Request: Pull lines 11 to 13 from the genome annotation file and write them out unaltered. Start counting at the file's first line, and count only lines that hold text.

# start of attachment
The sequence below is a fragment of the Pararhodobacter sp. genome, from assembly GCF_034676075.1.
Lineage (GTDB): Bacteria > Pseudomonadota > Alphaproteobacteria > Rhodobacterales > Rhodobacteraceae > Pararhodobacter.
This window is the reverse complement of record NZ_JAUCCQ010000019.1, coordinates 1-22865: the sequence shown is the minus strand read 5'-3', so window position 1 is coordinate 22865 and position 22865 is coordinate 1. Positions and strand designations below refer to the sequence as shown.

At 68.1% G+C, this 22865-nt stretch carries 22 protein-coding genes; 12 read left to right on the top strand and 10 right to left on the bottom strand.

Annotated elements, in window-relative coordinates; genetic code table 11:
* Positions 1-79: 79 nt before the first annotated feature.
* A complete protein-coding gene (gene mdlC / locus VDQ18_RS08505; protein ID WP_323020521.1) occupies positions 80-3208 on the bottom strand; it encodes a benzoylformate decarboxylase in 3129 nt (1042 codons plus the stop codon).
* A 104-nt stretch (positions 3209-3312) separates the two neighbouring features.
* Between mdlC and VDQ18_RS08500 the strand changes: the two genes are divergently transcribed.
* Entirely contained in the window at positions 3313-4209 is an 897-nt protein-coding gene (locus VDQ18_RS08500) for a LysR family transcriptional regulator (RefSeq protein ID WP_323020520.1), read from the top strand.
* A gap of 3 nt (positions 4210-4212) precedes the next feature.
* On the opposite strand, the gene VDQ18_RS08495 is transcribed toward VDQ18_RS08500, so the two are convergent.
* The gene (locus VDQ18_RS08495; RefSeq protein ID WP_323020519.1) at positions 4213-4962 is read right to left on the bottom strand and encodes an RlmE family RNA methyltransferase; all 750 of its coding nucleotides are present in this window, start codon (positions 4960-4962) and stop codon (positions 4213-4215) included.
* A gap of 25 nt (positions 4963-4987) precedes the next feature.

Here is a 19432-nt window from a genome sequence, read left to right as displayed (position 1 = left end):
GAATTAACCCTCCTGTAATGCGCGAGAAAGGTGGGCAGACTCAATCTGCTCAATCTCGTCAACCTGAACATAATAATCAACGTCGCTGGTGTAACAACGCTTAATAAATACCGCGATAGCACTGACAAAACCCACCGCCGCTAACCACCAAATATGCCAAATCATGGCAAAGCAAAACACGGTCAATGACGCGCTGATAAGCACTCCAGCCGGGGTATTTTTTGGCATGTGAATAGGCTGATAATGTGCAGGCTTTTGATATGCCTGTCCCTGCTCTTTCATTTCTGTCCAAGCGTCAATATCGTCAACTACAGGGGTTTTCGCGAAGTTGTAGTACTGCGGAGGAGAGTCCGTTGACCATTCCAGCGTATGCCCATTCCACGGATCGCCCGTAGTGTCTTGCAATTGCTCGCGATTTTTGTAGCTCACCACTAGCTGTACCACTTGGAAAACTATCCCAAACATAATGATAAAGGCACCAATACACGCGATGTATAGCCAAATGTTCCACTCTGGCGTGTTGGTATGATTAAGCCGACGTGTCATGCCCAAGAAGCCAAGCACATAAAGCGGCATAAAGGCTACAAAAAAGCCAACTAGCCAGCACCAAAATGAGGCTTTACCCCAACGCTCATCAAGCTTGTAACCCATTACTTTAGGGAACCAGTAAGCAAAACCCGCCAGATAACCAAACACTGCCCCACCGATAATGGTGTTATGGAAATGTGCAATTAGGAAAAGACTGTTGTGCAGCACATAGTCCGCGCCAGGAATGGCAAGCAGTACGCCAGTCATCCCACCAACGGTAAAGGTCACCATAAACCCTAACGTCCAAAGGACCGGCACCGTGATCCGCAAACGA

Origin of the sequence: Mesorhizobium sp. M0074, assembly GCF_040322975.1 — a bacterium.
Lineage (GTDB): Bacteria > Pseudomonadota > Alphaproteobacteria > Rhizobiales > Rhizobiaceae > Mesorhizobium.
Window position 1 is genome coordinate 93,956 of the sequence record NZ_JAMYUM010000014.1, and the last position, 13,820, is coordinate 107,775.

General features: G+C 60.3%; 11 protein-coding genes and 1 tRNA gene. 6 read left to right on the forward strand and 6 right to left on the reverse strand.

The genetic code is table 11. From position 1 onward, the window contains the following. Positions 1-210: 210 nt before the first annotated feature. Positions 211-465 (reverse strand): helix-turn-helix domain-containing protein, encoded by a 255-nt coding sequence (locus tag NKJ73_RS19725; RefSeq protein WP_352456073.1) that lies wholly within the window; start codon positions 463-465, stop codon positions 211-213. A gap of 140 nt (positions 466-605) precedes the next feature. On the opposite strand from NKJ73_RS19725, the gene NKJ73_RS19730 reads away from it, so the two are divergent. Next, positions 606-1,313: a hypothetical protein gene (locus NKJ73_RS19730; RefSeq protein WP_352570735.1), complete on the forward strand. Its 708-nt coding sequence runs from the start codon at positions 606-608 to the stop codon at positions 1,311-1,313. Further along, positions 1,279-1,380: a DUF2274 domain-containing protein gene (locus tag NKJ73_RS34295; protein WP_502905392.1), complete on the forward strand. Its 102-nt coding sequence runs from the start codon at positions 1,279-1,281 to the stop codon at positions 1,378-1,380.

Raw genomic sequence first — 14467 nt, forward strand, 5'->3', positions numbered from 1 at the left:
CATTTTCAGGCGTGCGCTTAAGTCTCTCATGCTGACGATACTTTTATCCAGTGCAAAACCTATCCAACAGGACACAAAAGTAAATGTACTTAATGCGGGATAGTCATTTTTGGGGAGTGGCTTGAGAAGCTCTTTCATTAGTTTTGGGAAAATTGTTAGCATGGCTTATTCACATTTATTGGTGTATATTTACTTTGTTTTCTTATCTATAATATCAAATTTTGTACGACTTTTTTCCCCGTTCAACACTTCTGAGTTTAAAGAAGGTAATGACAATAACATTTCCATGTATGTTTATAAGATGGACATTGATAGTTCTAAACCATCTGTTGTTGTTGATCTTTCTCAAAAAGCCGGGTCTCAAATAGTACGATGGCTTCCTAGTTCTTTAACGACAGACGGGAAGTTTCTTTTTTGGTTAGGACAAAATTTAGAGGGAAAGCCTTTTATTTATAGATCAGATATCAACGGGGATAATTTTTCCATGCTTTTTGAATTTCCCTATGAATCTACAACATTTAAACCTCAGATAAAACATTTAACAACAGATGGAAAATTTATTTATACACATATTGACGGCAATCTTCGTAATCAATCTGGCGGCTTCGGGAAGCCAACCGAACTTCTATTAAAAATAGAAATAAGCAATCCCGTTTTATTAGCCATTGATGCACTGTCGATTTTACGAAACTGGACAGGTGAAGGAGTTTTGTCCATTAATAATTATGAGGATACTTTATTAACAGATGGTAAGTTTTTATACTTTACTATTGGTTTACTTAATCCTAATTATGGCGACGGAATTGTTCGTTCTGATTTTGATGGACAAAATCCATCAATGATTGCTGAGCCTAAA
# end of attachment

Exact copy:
* A gap of 3 nt (positions 4210-4212) precedes the next feature.
* On the opposite strand, the gene VDQ18_RS08495 is transcribed toward VDQ18_RS08500, so the two are convergent.
* The gene (locus VDQ18_RS08495; RefSeq protein ID WP_323020519.1) at positions 4213-4962 is read right to left on the bottom strand and encodes an RlmE family RNA methyltransferase; all 750 of its coding nucleotides are present in this window, start codon (positions 4960-4962) and stop codon (positions 4213-4215) included.